Every city has it’s ghost stories, and San Diego is no different. However, this city boasts several of the nation’s most famously eerie locations. Here are three haunted spots in San Diego to investigate with your kids, and we’ve visited them all and lived to share our spooky tales.

Three Haunted Spots in San Diego to Investigate with your Kids

Our daughters Ava and Sophia have always been fascinated by ghost stories and the supernatural. Maybe it’s because their elementary school was built almost on top of one of the most haunted places in San Diego, and they grew up literally playing over the no-longer-marked graves of some of our city’s first settlers.

children play at Pioneer Park

Under this green lawn and toddlers at play, there are hundreds of bodies buried since the 1800s. Our kids’ school is next door. (Photo courtesy of Jon Bailey, 2DadsWithBaggage.com)

Pioneer Park in Mission Hills

Pioneer Park in Mission Hills started out as Calvary Cemetery, one of the city’s earliest Catholic burial grounds. About 4,000 dead San Diegans were laid to rest there from about 1876 to 1960. You wouldn’t know it seeing its big green lawn, tall trees, and playground where students from the nearby school and neighborhood play. But glance over at the southeast corner of the park and you’ll see a row of about 150 gravestones—all that’s left of the crowded cemetery. Where did all the bodies go?

Pioneer Park, San Diego

Pioneer Park is San Diego was once a cemetary, and now some of the old gravestones are moved into a corner. However, the bodies were not moved. Yikes! (Photo courtesy of Jon Bailey, 2DadsWithBaggage.com)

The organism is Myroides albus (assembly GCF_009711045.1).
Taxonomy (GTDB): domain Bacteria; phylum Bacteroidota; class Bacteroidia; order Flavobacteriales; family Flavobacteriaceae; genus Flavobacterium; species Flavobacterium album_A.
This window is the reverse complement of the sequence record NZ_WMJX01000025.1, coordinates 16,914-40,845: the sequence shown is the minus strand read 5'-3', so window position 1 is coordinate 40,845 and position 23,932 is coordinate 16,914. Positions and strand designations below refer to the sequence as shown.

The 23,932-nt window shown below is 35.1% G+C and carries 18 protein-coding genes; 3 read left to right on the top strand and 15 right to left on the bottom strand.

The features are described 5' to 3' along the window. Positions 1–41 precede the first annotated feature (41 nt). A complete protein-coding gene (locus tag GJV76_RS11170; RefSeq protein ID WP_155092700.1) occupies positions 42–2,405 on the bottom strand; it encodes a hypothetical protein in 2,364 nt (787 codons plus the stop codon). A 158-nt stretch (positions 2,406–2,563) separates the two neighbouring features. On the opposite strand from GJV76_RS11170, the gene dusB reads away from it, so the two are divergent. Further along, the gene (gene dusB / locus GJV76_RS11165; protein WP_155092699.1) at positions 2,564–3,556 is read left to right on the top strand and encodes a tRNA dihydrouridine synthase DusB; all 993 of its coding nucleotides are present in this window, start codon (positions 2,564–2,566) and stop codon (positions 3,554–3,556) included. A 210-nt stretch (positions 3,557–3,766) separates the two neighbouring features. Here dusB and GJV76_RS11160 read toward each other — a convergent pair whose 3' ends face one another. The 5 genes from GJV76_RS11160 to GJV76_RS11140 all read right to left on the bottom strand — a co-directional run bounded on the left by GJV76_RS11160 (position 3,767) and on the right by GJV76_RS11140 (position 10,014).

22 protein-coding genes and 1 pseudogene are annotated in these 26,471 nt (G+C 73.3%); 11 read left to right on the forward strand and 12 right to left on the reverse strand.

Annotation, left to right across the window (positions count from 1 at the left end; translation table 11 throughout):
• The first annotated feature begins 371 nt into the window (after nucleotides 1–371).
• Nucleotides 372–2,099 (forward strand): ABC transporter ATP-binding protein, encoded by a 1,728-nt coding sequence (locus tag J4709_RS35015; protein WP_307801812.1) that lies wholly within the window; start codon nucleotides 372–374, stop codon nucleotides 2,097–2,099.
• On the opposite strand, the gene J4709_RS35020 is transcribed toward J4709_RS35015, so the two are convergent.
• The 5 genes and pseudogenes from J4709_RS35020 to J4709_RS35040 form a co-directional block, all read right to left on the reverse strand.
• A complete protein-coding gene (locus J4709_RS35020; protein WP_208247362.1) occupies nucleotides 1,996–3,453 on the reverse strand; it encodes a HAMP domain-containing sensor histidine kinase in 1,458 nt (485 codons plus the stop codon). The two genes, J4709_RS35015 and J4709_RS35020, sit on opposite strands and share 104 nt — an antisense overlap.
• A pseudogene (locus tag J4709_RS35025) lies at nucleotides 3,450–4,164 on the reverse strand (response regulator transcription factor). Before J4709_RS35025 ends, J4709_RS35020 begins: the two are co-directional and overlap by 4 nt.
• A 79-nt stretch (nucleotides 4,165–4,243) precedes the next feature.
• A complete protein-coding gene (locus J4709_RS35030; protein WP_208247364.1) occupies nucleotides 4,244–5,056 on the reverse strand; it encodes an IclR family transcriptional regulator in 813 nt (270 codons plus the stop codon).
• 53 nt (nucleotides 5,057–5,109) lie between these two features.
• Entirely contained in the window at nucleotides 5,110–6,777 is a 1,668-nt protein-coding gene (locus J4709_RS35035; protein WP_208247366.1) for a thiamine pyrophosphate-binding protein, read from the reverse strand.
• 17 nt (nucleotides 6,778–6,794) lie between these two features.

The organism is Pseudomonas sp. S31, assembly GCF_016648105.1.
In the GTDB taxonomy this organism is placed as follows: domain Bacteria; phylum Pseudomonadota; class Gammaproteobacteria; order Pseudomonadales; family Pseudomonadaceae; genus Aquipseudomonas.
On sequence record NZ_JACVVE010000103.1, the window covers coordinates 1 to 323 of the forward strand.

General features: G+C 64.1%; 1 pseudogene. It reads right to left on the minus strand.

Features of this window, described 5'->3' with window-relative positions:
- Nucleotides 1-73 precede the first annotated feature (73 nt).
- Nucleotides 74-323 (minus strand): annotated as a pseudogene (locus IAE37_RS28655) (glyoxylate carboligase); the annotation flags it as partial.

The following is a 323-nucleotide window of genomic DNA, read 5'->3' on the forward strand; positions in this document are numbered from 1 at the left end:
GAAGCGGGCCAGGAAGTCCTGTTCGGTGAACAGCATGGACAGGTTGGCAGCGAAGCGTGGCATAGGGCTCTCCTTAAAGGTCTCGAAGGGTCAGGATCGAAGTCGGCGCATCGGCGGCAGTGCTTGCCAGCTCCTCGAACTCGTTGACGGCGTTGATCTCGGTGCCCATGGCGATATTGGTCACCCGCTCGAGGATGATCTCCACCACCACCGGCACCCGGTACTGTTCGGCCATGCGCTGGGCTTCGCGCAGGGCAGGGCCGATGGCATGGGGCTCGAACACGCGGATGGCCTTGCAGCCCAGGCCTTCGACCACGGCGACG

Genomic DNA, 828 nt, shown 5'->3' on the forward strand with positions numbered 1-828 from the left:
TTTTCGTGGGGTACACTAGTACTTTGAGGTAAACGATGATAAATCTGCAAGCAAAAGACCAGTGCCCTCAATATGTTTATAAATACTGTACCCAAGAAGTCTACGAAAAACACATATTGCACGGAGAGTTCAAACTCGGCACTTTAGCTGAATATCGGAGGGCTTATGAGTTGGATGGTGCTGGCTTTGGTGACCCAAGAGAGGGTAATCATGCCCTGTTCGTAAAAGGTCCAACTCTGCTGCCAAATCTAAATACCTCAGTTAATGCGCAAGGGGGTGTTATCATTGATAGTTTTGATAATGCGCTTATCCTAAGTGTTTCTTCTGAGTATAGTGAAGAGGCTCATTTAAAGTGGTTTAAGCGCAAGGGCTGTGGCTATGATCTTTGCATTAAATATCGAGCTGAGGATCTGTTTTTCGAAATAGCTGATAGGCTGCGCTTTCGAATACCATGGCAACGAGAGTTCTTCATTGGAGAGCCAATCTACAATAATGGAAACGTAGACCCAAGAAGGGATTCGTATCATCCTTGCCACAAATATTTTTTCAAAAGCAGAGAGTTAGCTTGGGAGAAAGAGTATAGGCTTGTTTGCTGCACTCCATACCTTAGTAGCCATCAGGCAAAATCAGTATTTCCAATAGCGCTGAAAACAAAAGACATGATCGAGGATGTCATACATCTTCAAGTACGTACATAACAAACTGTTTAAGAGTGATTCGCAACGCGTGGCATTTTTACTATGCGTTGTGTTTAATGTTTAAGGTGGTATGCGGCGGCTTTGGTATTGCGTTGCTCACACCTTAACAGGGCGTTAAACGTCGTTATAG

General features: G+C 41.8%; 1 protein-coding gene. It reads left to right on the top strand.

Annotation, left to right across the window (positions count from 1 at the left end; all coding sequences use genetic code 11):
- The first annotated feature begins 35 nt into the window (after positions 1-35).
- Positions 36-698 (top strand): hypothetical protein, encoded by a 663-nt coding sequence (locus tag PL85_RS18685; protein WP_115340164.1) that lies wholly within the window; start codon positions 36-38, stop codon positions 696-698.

A new Catholic cemetery opened in 1919, so burials at Calvary dropped off. When the city turned it into Pioneer Park in the 1970s, they moved most of the headstones to another cemetery – but most of the bodies were left behind!

This monument sits in Pioneer Park, originally home to one of San Diego’s first cemetaries. There are two more brass plaques with names in addition to these – that’s a lot of bodies. (Photo courtesy of Jon Bailey, 2DadsWithBaggage.com)

If we’ve learned one thing from horror movies like Poltergeist, it’s that dead folks don’t take kindly to their eternal resting places being messed with. No wonder when the sun goes down and kids go home, locals have reported feeling like they’re being watched, or seeing a ghostly woman rise up and walk around the cemetery. (We’ve decided not to stick around late enough at night to find out.)

The Whaley House

Real Haunted House in San Diego

The Whaley House looks innocent enough from the outside, but tour guests learn the inside is where the hauntings take place. (Photo courtesy of Jon Bailey, 2DadsWithBaggage.com)

Just down the hill in Old Town is a site the Travel Channel named “the most haunted house in America.” Many books and TV specials have featured the historic Whaley House, a favorite with ghost chasers and tourists looking for a spooky time.

haunted Whaley House in San Diego - interior

The inside of the Whaley House in San Diego is pretty darn ghostly. (Photo courtesy of Jon Bailey, 2DadsWithBaggage.com)